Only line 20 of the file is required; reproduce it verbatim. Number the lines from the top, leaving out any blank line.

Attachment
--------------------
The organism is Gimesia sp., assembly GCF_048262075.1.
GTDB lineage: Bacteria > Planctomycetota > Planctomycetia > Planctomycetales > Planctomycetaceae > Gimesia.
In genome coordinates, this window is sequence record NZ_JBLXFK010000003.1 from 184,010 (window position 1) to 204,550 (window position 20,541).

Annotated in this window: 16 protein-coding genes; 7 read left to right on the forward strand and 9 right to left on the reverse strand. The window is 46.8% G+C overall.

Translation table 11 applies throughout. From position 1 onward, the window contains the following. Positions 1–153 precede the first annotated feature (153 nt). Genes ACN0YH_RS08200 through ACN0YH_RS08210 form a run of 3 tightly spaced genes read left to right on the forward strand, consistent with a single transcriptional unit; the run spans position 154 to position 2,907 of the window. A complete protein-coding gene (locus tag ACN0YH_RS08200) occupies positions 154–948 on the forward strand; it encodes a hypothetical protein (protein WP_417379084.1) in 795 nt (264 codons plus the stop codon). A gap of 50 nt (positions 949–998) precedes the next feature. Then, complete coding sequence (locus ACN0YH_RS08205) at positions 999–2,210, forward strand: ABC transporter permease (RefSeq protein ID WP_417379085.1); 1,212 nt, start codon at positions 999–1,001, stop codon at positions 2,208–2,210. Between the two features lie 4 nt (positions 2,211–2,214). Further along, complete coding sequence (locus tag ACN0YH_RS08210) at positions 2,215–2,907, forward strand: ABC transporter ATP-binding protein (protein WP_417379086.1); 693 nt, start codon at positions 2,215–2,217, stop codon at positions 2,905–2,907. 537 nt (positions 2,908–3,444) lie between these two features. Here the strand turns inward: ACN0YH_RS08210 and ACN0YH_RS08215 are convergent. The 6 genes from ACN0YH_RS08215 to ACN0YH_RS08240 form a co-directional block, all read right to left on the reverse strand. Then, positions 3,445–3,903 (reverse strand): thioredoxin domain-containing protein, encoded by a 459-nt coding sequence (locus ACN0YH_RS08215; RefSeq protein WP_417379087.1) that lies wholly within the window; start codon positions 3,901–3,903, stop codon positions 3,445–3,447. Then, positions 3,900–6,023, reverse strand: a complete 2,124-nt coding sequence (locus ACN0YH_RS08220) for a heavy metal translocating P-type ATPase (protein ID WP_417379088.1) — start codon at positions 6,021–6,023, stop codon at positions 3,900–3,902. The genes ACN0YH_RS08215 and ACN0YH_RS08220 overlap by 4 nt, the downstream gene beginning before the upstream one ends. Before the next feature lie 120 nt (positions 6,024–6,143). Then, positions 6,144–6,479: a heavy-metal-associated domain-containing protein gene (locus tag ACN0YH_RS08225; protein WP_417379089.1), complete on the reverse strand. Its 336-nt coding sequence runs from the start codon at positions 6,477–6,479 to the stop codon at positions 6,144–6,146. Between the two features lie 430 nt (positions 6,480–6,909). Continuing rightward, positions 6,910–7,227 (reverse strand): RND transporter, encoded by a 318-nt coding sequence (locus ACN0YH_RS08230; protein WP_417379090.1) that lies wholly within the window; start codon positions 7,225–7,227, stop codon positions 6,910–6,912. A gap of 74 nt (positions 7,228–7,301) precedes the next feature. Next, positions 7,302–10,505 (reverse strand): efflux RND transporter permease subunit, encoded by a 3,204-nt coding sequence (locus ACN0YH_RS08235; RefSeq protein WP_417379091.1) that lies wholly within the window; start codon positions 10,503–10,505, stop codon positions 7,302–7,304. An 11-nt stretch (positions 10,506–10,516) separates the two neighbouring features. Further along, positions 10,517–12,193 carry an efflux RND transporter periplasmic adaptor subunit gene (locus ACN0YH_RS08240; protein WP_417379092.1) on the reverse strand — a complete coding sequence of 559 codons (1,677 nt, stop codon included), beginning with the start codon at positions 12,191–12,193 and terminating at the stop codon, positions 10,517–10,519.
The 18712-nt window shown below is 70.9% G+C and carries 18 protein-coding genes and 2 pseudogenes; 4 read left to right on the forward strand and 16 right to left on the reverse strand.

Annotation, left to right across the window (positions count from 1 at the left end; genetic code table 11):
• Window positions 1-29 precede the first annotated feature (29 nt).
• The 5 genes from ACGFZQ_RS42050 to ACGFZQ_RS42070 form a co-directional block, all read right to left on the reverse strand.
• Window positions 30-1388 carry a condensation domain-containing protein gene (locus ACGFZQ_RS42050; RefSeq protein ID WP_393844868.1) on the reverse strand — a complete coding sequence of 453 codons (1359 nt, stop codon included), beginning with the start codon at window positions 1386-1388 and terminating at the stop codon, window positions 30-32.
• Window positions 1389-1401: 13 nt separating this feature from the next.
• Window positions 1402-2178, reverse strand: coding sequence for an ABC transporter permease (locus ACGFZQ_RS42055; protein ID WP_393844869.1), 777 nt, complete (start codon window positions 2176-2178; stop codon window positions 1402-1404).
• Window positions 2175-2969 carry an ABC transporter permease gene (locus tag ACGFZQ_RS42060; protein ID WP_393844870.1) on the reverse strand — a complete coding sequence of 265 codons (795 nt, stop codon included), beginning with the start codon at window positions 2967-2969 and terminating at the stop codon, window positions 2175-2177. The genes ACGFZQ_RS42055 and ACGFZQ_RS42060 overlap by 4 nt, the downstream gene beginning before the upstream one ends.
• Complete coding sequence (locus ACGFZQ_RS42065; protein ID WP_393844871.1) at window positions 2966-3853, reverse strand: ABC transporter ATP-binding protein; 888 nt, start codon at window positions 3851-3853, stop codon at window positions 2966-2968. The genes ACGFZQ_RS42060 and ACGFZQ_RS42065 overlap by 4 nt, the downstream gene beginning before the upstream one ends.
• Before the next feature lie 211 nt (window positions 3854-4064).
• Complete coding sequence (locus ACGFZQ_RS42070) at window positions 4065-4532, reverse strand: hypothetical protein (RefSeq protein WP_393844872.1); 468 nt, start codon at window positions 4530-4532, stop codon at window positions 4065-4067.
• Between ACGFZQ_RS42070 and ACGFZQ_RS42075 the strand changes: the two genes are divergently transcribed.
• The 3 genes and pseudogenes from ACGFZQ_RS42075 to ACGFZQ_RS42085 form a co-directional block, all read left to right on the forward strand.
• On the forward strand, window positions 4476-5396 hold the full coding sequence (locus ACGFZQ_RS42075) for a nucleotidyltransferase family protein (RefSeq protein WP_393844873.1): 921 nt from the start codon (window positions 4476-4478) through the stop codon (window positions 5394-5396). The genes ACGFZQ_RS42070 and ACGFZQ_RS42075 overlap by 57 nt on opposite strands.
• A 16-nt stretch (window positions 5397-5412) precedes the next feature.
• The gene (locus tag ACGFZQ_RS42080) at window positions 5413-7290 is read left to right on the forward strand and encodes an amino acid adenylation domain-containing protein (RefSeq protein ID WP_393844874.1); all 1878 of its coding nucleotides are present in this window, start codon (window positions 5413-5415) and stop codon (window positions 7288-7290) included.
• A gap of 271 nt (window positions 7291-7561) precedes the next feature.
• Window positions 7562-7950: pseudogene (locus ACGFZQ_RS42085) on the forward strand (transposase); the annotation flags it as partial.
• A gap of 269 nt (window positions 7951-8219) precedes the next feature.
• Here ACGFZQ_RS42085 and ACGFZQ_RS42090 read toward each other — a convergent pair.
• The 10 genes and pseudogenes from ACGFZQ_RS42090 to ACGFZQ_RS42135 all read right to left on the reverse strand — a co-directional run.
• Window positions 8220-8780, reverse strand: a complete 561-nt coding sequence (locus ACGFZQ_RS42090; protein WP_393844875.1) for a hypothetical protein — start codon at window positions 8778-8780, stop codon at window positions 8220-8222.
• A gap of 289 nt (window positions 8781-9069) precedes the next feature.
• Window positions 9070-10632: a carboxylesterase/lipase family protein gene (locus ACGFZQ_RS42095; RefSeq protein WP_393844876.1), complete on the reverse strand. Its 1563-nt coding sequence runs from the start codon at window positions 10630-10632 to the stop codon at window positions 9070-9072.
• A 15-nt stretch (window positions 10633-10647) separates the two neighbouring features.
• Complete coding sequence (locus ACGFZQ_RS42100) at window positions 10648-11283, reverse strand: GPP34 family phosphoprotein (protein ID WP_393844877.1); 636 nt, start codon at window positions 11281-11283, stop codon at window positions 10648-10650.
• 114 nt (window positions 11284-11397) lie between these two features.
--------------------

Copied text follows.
• A 16-nt stretch (window positions 5397-5412) precedes the next feature.